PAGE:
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Tux Machine's editorial picks are...

too many links

Take a look at this for example. http://i.imgur.com/MQ21f8r.png way too many links and it actually keeps going if I scroll down.
No one is going to read all of that. People should be easily able to recognise new content on the website.

Front page

Is shortened summaries, especially of such posts, were to appear in the front page, would that be an improvement? It would necessitate more clicking (to expand the post) but it would save space.

front page

Yes definitely Smile The short summary can include small headlines "New releases from so and so' and "Learn new tricks to fix this and tips to do that" or "New howtos for...." or "Guides for compiling this and that and migrating from software A to B etc.." then when the readers click 'read more', they see the full set of links.

And again, thank you for your dedication towards making the website more user friendly Smile

Shortening

I will be shortening long posts with many links from now on.

the leftovers

the leftovers thing with many links is way too annoying in my opinion.

Suggestion

Do you suggest that they don't get posted at all or just not in this current form?

Not in it's current form.

Not in it's current form. Perhaps make a separate page for "tutorials", or left overs. call it something like 'back news' or short news. And then keep the major articles on the front page Smile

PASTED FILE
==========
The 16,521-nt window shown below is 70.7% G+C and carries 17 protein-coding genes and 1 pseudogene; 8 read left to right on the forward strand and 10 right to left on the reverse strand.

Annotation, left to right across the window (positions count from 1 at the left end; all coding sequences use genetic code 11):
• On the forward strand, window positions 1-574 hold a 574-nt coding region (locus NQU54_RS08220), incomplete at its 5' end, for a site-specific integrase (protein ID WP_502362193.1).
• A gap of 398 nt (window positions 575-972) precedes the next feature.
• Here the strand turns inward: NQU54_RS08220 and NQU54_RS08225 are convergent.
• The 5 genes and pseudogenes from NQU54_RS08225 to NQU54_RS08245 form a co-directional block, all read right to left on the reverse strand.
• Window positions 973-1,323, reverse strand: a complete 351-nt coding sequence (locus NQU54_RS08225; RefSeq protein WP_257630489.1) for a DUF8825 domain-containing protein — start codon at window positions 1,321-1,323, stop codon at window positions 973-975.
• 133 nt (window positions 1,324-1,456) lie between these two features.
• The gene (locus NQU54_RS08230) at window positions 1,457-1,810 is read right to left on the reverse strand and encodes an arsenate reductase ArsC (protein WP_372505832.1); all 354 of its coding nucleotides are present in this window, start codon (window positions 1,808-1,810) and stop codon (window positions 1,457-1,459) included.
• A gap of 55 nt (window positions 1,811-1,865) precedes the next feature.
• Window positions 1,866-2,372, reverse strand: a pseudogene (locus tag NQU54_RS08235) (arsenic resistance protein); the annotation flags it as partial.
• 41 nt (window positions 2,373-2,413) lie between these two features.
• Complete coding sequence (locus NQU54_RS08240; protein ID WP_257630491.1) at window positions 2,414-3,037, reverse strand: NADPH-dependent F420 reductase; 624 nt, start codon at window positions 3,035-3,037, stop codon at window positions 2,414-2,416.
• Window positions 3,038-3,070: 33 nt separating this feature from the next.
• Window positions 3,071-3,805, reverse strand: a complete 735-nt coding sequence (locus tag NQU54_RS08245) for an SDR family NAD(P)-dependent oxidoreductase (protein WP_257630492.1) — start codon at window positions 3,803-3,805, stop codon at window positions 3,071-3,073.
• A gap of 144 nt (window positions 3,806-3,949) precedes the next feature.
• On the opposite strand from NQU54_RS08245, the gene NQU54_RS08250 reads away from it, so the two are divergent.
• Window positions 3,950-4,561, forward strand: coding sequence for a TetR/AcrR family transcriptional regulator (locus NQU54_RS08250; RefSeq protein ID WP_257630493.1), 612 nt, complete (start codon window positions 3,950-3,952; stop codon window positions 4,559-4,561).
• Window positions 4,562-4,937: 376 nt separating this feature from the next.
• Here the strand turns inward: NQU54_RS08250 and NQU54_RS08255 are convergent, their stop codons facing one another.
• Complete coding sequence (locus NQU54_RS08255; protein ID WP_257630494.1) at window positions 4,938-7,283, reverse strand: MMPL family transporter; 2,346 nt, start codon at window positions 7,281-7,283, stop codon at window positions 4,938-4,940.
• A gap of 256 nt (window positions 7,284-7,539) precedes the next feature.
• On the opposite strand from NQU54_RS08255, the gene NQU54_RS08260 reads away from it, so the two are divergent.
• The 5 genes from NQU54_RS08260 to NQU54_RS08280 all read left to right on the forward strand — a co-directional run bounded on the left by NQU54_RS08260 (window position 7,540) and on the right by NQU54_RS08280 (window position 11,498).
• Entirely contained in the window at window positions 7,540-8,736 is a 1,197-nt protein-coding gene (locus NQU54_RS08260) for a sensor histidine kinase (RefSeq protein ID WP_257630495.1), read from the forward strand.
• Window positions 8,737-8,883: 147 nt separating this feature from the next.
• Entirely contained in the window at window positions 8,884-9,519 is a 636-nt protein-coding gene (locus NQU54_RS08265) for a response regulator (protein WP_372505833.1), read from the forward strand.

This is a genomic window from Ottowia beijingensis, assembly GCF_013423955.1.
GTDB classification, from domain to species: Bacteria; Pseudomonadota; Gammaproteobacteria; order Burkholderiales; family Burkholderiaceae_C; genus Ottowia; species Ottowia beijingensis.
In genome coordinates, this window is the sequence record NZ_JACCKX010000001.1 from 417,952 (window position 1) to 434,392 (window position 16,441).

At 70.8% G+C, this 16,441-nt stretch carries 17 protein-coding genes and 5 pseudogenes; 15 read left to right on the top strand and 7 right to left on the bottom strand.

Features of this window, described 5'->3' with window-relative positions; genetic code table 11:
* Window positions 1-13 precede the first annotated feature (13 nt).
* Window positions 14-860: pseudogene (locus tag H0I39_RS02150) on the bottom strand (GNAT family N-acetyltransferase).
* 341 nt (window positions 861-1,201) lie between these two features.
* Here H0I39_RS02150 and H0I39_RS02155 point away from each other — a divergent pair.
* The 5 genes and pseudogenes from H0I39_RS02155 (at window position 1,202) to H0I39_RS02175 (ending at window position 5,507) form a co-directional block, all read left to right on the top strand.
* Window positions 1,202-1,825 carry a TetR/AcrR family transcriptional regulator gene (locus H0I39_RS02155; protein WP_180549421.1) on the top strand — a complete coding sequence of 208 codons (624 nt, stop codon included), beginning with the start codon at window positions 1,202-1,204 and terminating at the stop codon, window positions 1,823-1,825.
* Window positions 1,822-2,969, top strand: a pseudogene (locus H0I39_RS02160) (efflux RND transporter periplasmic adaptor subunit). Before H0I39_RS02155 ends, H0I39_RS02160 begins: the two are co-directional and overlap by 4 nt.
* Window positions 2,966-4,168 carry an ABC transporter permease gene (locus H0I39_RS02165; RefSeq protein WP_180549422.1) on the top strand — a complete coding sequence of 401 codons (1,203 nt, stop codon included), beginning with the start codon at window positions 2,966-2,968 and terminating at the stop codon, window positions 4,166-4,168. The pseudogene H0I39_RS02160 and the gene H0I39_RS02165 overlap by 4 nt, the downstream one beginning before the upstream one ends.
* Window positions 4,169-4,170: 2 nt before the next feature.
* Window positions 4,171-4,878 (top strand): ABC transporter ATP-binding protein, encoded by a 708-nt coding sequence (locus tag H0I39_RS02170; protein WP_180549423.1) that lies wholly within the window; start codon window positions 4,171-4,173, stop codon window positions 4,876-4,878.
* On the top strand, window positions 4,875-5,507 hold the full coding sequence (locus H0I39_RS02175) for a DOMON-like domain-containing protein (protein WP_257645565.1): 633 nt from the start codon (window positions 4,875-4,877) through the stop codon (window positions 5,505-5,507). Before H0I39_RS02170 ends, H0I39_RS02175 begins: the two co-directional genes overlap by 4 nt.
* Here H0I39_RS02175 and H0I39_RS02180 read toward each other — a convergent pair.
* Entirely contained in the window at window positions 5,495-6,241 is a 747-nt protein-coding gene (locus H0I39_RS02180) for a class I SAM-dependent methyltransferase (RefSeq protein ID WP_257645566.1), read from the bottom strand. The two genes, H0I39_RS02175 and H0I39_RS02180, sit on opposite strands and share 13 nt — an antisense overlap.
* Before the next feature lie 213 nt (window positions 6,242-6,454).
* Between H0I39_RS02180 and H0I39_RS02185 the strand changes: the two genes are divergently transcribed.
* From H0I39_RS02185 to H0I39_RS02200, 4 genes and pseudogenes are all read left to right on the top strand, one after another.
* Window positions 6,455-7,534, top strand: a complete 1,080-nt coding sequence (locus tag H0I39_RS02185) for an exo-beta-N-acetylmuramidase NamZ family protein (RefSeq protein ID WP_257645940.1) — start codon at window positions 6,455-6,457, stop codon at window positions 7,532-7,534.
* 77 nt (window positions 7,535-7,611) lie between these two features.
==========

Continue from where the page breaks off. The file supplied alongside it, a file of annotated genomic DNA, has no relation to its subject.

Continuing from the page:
(and thank you for replying)

Feeds

The problem is, how will people subscribe to those pages or be made aware of their existence? it would basically fragment the flow, wouldn't it? Some sites like FAIR.org do this (splitting to sections) and it complicates syndication.

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today's leftovers

'Turbo Boost Max 3.0' and Mesa 17.2.4

  • Turbo Boost Max 3.0 Support For Skylake Fixed With Linux 4.15
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    Canonical's Timo Aaltonen reports on the availability of the Mesa 17.2.4 open-source graphics drivers stack on the X-SWAT updates PPA for Ubuntu 16.04 LTS and Ubuntu 17.10 systems. Ubuntu systems have always lagged behind the development of the Mesa 3D Graphics Library, the Linux graphics stack containing open-source drivers for Intel, AMD Radeon, and Nvidia GPUs, but they usually catch up with it through a specially crafted PPA (Personal Package Archive) repository that can be easily installed by users.